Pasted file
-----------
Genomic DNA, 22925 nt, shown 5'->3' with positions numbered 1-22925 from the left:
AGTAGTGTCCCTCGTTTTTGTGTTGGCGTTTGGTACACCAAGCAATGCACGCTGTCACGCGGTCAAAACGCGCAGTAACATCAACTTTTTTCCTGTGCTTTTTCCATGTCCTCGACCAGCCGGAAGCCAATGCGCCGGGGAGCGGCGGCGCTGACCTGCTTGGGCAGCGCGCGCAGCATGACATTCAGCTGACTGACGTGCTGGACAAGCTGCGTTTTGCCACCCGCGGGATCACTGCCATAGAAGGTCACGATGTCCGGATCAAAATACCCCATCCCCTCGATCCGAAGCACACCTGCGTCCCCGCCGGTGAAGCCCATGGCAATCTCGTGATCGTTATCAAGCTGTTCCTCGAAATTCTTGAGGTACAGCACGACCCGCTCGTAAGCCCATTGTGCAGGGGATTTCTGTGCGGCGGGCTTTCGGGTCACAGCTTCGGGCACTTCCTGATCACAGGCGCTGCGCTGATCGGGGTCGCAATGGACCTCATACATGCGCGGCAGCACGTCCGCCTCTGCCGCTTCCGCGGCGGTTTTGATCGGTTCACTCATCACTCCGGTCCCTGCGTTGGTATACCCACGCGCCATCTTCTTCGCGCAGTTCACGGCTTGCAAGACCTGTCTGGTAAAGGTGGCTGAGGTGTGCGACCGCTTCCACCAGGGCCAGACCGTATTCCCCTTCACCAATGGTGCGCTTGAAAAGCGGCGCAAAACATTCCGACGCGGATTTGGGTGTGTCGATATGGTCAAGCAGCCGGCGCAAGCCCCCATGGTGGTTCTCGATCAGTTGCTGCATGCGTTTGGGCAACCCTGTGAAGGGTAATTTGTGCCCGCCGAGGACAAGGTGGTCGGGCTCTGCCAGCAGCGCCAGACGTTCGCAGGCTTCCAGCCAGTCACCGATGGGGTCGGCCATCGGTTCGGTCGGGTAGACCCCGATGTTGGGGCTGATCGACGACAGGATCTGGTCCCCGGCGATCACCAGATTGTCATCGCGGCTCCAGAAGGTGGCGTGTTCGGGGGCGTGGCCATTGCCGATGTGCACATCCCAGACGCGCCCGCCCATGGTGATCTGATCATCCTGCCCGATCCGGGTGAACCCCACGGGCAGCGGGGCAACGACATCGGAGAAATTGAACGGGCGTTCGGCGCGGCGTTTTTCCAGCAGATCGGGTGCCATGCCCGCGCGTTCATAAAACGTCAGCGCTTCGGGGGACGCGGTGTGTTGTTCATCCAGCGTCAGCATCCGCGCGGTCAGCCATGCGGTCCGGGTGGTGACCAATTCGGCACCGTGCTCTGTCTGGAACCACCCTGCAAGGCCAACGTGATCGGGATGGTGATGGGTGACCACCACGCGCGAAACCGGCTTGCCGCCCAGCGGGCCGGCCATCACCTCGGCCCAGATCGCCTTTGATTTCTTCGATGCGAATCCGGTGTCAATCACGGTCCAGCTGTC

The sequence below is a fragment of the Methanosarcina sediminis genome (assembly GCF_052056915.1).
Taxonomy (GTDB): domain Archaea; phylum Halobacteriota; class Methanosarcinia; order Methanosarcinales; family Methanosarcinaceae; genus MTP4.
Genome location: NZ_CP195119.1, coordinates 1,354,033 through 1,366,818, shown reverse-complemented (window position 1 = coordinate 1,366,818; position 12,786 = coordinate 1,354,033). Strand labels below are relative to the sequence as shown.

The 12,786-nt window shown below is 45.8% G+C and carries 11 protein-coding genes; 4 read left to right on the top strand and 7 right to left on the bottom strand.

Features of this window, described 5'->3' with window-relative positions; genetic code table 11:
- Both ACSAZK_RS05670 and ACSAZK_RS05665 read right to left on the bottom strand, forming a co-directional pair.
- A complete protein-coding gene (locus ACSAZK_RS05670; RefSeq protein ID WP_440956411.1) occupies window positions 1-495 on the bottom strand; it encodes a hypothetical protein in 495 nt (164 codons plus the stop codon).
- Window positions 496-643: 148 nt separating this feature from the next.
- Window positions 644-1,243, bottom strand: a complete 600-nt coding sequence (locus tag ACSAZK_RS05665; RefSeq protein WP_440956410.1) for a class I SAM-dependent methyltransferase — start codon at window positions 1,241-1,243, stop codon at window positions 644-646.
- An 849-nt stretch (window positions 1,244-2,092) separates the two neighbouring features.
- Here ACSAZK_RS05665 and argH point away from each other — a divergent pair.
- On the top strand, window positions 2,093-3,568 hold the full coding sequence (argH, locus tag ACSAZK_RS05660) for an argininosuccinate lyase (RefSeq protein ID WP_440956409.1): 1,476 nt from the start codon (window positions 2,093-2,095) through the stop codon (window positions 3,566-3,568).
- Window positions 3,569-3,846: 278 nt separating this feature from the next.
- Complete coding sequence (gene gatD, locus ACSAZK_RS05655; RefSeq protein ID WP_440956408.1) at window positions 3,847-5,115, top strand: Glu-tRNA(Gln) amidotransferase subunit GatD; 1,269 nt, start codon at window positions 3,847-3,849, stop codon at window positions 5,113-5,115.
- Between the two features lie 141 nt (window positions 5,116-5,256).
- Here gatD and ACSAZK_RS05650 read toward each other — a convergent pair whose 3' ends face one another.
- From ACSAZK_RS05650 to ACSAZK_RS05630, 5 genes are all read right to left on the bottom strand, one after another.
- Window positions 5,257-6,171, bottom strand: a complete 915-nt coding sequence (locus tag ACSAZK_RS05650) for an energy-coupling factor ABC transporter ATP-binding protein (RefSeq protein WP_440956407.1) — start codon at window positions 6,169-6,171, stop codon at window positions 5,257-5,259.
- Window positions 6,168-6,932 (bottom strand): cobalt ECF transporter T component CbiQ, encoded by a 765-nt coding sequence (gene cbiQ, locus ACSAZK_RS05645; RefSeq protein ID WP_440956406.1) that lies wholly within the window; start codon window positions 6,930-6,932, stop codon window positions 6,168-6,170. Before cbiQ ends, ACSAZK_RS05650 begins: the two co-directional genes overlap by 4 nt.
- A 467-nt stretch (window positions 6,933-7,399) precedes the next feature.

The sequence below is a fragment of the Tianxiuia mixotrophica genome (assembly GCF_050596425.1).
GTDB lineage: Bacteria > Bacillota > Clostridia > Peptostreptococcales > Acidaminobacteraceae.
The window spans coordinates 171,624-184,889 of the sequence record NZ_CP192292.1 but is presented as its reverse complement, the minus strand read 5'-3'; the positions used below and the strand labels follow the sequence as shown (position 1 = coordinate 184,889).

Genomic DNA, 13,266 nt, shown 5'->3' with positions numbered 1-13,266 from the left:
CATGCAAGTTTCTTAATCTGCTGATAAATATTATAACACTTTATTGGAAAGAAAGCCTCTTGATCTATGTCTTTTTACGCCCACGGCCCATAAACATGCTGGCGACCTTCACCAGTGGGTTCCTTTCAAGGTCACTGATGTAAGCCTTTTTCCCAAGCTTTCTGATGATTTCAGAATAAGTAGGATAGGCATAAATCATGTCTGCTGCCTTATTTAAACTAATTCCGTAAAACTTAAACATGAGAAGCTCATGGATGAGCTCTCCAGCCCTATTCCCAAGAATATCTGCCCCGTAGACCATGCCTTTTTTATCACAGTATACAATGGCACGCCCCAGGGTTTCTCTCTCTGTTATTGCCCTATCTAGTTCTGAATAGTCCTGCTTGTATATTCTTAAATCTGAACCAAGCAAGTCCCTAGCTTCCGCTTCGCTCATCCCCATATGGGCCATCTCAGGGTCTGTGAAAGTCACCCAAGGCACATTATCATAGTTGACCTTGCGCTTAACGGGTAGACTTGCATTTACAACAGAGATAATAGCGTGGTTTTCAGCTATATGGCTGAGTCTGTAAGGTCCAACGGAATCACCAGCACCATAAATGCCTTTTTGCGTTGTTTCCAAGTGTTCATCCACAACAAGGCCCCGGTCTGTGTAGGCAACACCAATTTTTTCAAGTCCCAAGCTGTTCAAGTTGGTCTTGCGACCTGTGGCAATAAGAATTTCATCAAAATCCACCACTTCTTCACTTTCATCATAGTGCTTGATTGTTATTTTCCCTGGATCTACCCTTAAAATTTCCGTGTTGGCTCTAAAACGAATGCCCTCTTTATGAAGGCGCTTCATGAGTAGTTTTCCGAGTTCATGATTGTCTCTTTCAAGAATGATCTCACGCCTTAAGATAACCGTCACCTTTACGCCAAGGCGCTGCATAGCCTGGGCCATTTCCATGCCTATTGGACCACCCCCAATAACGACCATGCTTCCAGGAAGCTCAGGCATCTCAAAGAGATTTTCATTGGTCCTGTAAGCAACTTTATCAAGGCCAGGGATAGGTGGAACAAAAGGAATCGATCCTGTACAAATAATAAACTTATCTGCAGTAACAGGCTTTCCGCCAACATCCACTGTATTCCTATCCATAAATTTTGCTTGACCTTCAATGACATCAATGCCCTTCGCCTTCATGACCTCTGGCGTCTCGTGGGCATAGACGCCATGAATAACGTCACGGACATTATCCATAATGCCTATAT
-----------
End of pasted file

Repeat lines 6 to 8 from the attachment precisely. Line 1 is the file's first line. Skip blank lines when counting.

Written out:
The 12,786-nt window shown below is 45.8% G+C and carries 11 protein-coding genes; 4 read left to right on the top strand and 7 right to left on the bottom strand.

Features of this window, described 5'->3' with window-relative positions; genetic code table 11:
- Both ACSAZK_RS05670 and ACSAZK_RS05665 read right to left on the bottom strand, forming a co-directional pair.